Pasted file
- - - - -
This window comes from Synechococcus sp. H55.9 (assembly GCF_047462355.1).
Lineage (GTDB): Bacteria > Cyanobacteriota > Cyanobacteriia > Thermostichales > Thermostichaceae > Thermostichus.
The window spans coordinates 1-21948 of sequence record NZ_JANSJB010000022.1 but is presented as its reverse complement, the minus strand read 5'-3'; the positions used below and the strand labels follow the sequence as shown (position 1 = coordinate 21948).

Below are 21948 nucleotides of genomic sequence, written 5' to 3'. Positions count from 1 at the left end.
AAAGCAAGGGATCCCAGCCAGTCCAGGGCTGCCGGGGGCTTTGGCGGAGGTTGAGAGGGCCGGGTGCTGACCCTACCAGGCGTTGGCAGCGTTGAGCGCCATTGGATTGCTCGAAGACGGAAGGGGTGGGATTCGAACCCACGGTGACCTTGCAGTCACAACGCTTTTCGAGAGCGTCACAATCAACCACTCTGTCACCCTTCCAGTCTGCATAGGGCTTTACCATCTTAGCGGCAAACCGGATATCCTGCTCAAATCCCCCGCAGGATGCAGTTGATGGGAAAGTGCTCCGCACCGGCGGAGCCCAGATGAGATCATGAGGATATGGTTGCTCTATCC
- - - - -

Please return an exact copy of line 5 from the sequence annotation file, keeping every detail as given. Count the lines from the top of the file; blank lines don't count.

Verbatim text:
AAAGCAAGGGATCCCAGCCAGTCCAGGGCTGCCGGGGGCTTTGGCGGAGGTTGAGAGGGCCGGGTGCTGACCCTACCAGGCGTTGGCAGCGTTGAGCGCCATTGGATTGCTCGAAGACGGAAGGGGTGGGATTCGAACCCACGGTGACCTTGCAGTCACAACGCTTTTCGAGAGCGTCACAATCAACCACTCTGTCACCCTTCCAGTCTGCATAGGGCTTTACCATCTTAGCGGCAAACCGGATATCCTGCTCAAATCCCCCGCAGGATGCAGTTGATGGGAAAGTGCTCCGCACCGGCGGAGCCCAGATGAGATCATGAGGATATGGTTGCTCTATCC